On Monday, January 9th, Greg Kroah-Hartman published an update on the status of the longterm/stable kernel trees that he’s maintaining. It’s worth a notice if you’re interested in the state of the longterm kernels.
We last checked in on the stable and longterm kernel trees at the very end of 2010 when Kroah-Hartman announced some changes to the changes to the stable kernel release procedure. Things seem to have been going pretty well, but as time passes it’s time to phase out a few trees and bring in the new.
Right now, Kroah-Hartman is maintaining several kernels (x is the minor revision):
The 3.0.x tree is the new longterm kernel release. According to Kroah-Hartman it will be seeing updates for “2 years at the minimum by me.”
Steven Rostedt, who works on the real-time Linux kernels, says that he plans on maintaining 3.0.x-rtx releases for two years as well.
The 2.6.32 release came out in December of 2009. Kroah-Hartman says that he plans to maintain that one for “another month or so” and then he’s finished with that one. However, it’s likely to be picked up by another maintainer. The Ubuntu folks plan on maintaining the 2.6.32 series through 2015, and Kroah-Hartman says that he has a maintainer in mind to take it over.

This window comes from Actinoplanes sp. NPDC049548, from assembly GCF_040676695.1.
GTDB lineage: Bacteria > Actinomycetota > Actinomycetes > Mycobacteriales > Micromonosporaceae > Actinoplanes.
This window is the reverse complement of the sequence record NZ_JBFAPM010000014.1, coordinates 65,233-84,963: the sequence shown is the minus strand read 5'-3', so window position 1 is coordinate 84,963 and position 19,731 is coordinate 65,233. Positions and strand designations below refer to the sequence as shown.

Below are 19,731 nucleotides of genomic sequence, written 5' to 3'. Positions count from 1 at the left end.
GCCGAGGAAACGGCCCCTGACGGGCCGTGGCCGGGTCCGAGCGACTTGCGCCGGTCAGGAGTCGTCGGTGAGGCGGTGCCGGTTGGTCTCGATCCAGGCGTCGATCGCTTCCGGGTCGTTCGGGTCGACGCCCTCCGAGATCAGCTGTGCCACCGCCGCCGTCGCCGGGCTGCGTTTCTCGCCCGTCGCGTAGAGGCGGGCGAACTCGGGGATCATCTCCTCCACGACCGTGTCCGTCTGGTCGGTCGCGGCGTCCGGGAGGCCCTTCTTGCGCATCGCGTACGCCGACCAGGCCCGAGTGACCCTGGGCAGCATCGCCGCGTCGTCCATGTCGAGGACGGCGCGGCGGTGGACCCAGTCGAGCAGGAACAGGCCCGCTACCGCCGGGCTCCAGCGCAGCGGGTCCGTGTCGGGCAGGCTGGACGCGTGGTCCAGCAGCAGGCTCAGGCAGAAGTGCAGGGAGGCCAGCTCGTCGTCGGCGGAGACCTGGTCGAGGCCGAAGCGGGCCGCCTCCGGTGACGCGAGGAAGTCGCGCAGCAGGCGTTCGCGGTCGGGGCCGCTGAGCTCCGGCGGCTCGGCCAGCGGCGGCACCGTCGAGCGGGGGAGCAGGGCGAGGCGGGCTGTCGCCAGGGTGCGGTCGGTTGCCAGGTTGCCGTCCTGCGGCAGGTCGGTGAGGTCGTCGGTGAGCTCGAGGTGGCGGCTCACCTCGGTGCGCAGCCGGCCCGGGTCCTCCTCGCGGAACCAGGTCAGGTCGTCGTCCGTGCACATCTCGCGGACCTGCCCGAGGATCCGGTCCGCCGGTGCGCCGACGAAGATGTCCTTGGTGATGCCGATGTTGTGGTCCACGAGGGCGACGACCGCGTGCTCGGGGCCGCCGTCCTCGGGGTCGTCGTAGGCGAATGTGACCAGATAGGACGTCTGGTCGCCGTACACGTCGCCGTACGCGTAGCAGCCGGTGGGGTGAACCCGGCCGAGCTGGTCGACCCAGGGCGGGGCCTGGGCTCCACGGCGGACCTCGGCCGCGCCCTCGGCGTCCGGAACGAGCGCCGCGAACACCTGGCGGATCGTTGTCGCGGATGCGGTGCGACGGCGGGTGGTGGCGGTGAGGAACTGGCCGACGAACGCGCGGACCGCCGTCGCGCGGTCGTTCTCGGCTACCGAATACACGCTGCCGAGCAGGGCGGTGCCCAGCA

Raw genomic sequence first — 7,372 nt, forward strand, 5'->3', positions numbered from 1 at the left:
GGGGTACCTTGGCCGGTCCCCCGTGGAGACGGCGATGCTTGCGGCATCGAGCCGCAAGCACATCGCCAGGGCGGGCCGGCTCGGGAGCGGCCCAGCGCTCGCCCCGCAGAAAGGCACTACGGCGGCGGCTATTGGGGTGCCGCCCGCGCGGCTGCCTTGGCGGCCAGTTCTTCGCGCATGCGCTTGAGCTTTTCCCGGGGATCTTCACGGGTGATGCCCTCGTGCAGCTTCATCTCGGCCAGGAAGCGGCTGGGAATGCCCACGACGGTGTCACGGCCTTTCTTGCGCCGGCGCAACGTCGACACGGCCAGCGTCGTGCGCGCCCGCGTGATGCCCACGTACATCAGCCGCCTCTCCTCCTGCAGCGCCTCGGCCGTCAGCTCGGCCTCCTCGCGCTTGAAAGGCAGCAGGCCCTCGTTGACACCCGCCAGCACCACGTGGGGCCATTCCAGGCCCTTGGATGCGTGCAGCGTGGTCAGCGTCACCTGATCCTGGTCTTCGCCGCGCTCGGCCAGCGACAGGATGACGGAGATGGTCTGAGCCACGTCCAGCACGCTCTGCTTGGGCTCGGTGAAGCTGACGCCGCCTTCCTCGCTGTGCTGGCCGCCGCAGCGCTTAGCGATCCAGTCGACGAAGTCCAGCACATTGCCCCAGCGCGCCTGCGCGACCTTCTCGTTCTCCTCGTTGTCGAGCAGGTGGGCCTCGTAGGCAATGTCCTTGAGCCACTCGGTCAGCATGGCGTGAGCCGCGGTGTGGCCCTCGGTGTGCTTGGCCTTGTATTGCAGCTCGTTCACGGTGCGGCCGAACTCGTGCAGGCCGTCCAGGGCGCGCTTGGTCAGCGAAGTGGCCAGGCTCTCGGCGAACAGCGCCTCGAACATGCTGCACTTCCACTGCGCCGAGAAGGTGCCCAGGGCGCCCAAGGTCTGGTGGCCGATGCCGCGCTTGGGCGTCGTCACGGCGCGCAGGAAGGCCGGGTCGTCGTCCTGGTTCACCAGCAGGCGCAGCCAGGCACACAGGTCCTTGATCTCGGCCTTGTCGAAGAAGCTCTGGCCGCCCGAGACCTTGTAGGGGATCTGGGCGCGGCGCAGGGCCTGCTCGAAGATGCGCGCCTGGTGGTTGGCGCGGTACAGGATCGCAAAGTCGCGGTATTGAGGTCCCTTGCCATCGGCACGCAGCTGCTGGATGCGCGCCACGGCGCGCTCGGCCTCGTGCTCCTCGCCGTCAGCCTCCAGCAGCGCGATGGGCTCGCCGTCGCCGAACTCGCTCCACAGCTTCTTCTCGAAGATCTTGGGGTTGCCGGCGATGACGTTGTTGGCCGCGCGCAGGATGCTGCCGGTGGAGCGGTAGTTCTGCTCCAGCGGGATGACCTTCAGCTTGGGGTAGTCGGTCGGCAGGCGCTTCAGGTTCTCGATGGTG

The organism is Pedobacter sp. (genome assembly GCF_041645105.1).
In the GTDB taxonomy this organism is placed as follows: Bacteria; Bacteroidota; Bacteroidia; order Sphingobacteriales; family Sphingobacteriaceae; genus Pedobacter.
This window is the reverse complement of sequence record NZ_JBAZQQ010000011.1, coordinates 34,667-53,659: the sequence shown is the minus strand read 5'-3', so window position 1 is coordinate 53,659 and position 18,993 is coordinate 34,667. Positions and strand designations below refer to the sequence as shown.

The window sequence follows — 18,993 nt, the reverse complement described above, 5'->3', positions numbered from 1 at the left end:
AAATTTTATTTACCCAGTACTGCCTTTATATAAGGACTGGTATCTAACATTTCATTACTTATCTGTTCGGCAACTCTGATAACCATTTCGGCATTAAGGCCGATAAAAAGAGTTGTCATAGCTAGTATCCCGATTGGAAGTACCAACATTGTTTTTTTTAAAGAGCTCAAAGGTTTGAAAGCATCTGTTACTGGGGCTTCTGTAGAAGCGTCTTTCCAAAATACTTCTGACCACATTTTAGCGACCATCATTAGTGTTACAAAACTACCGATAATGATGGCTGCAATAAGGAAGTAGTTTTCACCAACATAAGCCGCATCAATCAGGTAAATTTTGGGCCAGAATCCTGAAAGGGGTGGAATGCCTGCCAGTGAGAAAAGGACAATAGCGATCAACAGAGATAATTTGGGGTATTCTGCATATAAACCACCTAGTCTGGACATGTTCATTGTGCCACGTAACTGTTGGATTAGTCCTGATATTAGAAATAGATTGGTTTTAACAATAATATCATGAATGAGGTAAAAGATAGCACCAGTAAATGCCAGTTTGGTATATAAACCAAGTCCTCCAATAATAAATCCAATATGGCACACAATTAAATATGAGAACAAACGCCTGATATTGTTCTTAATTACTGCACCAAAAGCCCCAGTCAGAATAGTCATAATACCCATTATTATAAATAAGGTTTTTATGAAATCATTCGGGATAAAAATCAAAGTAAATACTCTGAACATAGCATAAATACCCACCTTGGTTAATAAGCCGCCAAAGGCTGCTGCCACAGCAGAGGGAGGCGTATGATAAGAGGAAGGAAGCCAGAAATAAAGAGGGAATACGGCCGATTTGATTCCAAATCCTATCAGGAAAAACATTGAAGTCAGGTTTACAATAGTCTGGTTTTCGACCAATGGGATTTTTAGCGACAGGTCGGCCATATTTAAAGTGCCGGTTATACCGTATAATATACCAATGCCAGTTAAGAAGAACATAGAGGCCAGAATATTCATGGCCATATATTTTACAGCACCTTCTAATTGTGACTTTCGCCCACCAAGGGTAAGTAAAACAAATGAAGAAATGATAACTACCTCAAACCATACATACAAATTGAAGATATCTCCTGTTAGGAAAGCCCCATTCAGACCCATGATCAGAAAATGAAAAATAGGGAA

The 3.2.x kernel will be maintained by Kroah-Hartman only until 3.3 is released. The 3.1.x kernel is going to see one or two more releases, says Kroah-Hartman, then it’s also being phased out. It’s interesting to note, the Ubuntu LTS coming up (12.04) looks to be using the 3.2 Linux kernel, so there should be at least one distro maintaining that one longer.
It’s worth noting that Kroah-Hartman isn’t the only kernel maintainer looking after longterm versions. Paul Gortmaker is looking after the 2.6.34-longterm kernel, and Andi Kleen is taking care of the 2.6.35 kernel.
Finally, there’s the Long Term Support Initiative (LTSI) for embedded systems, which will also be maintaining trees for two to three years.